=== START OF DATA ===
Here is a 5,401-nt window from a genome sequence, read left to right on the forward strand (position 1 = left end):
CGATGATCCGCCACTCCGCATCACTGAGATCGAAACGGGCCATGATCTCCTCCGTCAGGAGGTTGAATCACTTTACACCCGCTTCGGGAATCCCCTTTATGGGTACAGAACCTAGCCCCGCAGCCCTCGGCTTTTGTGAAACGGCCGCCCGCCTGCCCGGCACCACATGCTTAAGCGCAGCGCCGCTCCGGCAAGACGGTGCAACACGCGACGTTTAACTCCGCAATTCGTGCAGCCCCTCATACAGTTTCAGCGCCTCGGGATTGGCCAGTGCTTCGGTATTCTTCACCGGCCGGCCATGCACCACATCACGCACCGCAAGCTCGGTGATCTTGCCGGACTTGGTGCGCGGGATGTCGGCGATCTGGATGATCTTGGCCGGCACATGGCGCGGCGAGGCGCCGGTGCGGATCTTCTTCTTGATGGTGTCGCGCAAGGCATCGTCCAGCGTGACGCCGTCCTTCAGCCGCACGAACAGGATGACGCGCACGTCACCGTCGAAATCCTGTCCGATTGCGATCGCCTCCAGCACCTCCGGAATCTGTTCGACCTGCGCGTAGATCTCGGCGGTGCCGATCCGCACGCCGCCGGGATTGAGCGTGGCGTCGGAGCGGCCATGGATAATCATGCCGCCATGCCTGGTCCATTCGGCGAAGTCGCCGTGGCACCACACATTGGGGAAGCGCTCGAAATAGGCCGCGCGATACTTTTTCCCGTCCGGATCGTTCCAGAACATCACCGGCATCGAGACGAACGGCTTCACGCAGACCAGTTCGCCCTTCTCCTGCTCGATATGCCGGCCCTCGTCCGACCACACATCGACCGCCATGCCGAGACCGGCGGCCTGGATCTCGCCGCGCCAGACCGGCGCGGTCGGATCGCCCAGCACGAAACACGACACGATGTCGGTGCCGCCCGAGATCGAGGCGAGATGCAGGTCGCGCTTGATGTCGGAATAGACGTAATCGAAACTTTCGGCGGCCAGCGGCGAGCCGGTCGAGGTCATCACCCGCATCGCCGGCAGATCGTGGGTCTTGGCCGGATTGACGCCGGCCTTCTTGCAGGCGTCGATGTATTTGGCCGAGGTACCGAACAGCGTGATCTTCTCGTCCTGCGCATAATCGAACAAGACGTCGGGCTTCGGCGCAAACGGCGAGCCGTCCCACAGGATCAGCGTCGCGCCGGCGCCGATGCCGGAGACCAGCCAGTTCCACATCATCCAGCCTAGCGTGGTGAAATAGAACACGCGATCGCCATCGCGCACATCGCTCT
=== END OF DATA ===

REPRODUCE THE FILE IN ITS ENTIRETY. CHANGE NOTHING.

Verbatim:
Here is a 5,401-nt window from a genome sequence, read left to right on the forward strand (position 1 = left end):
CGATGATCCGCCACTCCGCATCACTGAGATCGAAACGGGCCATGATCTCCTCCGTCAGGAGGTTGAATCACTTTACACCCGCTTCGGGAATCCCCTTTATGGGTACAGAACCTAGCCCCGCAGCCCTCGGCTTTTGTGAAACGGCCGCCCGCCTGCCCGGCACCACATGCTTAAGCGCAGCGCCGCTCCGGCAAGACGGTGCAACACGCGACGTTTAACTCCGCAATTCGTGCAGCCCCTCATACAGTTTCAGCGCCTCGGGATTGGCCAGTGCTTCGGTATTCTTCACCGGCCGGCCATGCACCACATCACGCACCGCAAGCTCGGTGATCTTGCCGGACTTGGTGCGCGGGATGTCGGCGATCTGGATGATCTTGGCCGGCACATGGCGCGGCGAGGCGCCGGTGCGGATCTTCTTCTTGATGGTGTCGCGCAAGGCATCGTCCAGCGTGACGCCGTCCTTCAGCCGCACGAACAGGATGACGCGCACGTCACCGTCGAAATCCTGTCCGATTGCGATCGCCTCCAGCACCTCCGGAATCTGTTCGACCTGCGCGTAGATCTCGGCGGTGCCGATCCGCACGCCGCCGGGATTGAGCGTGGCGTCGGAGCGGCCATGGATAATCATGCCGCCATGCCTGGTCCATTCGGCGAAGTCGCCGTGGCACCACACATTGGGGAAGCGCTCGAAATAGGCCGCGCGATACTTTTTCCCGTCCGGATCGTTCCAGAACATCACCGGCATCGAGACGAACGGCTTCACGCAGACCAGTTCGCCCTTCTCCTGCTCGATATGCCGGCCCTCGTCCGACCACACATCGACCGCCATGCCGAGACCGGCGGCCTGGATCTCGCCGCGCCAGACCGGCGCGGTCGGATCGCCCAGCACGAAACACGACACGATGTCGGTGCCGCCCGAGATCGAGGCGAGATGCAGGTCGCGCTTGATGTCGGAATAGACGTAATCGAAACTTTCGGCGGCCAGCGGCGAGCCGGTCGAGGTCATCACCCGCATCGCCGGCAGATCGTGGGTCTTGGCCGGATTGACGCCGGCCTTCTTGCAGGCGTCGATGTATTTGGCCGAGGTACCGAACAGCGTGATCTTCTCGTCCTGCGCATAATCGAACAAGACGTCGGGCTTCGGCGCAAACGGCGAGCCGTCCCACAGGATCAGCGTCGCGCCGGCGCCGATGCCGGAGACCAGCCAGTTCCACATCATCCAGCCTAGCGTGGTGAAATAGAACACGCGATCGCCATCGCGCACATCGCTCT